Tuberculosis (TB) surveillance is a vital step toward eradicating a disease that is the second leading infectious disease killer worldwide, behind COVID-19.1 Caused by bacteria in the Mycobacterium tuberculosis complex (MTBC), which includes Mycobacterium tuberculosis (Mtb), TB is a treatable disease but multidrug-resistant TB (MDR-TB) remains a public health crisis and a health security threat.1 Genomic-based TB surveillance can support public health officials in:
The discriminatory power of next-generation sequencing enables outbreaks to be addressed with greater speed and confidence.
Drug-resistant TB (DR-TB) is an MTBC that is resistant to one or more anti-TB drugs and represents a major challenge in controlling the pathogen’s diagnosis, treatment, and eradication.2 Detecting and characterizing these strains are therefore a vital part of disease surveillance.
Next-generation sequencing (NGS)-based solutions, such as targeted NGS (tNGS) and whole-genome sequencing (WGS), offer key advantages in detecting DR-TB and are detailed below.
This comprehensive infographic displays information about TB drugs, treatment, surveillance methods, and more facts and figures in a visual format.
The MiSeq benchtop sequencer enables targeted and microbial genome applications, with high-quality sequencing, simple data analysis, and cloud storage.
Explore how the MiniSeq System can harness the power of NGS in an accessible sequencing format perfect for your benchtop. Streamlined and cost-efficient for rapid sequencing of DNA and RNA.
The Illumina DNA Prep is a fast, user-friendly solution for a wide range of applications from human whole-genome sequencing to amplicons, plasmids, and microbial species.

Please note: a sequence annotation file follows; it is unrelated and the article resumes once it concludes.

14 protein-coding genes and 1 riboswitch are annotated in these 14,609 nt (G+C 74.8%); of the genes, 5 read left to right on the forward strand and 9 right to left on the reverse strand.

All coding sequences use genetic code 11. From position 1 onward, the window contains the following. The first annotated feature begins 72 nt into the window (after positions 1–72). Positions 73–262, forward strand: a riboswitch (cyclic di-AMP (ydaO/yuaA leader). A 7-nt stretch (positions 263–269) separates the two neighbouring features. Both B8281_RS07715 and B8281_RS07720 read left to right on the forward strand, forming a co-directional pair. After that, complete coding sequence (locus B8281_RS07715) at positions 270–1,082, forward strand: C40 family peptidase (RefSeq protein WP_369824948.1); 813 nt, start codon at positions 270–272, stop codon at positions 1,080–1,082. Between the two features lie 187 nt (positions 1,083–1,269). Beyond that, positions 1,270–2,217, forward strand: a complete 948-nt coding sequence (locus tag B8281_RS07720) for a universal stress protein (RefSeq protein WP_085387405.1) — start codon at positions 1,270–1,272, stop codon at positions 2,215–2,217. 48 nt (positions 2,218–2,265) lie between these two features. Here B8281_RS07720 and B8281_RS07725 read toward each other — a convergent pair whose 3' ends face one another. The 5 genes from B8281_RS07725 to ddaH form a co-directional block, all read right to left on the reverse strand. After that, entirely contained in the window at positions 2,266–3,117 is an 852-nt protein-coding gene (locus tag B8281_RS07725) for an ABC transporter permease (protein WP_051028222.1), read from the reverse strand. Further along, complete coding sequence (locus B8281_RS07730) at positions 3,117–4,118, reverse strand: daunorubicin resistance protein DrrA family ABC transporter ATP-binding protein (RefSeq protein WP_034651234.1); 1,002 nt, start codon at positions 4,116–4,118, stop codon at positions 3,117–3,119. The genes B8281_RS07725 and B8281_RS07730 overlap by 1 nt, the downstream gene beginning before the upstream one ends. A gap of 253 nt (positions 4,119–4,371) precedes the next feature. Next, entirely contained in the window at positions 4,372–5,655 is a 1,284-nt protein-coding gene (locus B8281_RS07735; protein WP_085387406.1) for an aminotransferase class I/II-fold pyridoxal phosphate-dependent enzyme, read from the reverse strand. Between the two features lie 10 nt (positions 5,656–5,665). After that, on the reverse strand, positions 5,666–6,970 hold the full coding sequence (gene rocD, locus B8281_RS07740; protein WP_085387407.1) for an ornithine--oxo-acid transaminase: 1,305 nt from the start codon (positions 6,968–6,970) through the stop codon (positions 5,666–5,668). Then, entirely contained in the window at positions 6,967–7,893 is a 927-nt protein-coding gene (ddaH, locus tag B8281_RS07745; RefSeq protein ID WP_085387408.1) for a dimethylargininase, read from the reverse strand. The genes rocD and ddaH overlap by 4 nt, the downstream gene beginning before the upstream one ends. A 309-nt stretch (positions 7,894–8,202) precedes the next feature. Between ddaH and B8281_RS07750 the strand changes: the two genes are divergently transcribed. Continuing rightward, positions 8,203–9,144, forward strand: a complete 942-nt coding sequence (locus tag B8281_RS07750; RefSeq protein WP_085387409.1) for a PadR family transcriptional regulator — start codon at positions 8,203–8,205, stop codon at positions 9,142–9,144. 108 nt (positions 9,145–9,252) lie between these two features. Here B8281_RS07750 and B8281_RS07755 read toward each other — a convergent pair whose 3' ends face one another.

The iSeq 100 Sequencing System makes next-generation sequencing easier and more affordable than ever. Designed for simplicity, it allows labs of all sizes to sequence DNA and RNA at the push of a button.
The ECCMID 2022 Symposium is now available. Learn about metagenomics, genomic surveillance, microbiomes, and next-generation sequencing for tuberculosis.Watch video
In this featured article, read how Dr. Camilla Rodrigues is using NGS to fight MDR-TB at the P.D. Hinduja Hospital and Medical Research Centre in Mumbai, India.
Read the interview with Dr. Supply, who discusses the growing problem of MDR-TB, the values that Illumina next-generation sequencing (NGS) systems bring to their detection, and more.
Read what the scientific lead at South Africa’s Centre for Tuberculosis in Johannesburg believes when it comes to detecting and tracking MDR-TB using next-generation sequencing.
In this webinar, Dr. Arryn Craney, discusses integration options for NGS in microbiology clinical research and her recent hands-on experience with the Respiratory Pathogen ID/AMR Enrichment Panel (RPIP) Kit. In addition, this webinar explores future possibilities for advanced diagnostics.
World TB Day commemorates the day Dr. Robert Koch announced the bacterium responsible for TB in 1882. This day raises public awareness about the devastating impact TB continues to have and the challenges that lay ahead as we drive toward control and prevention.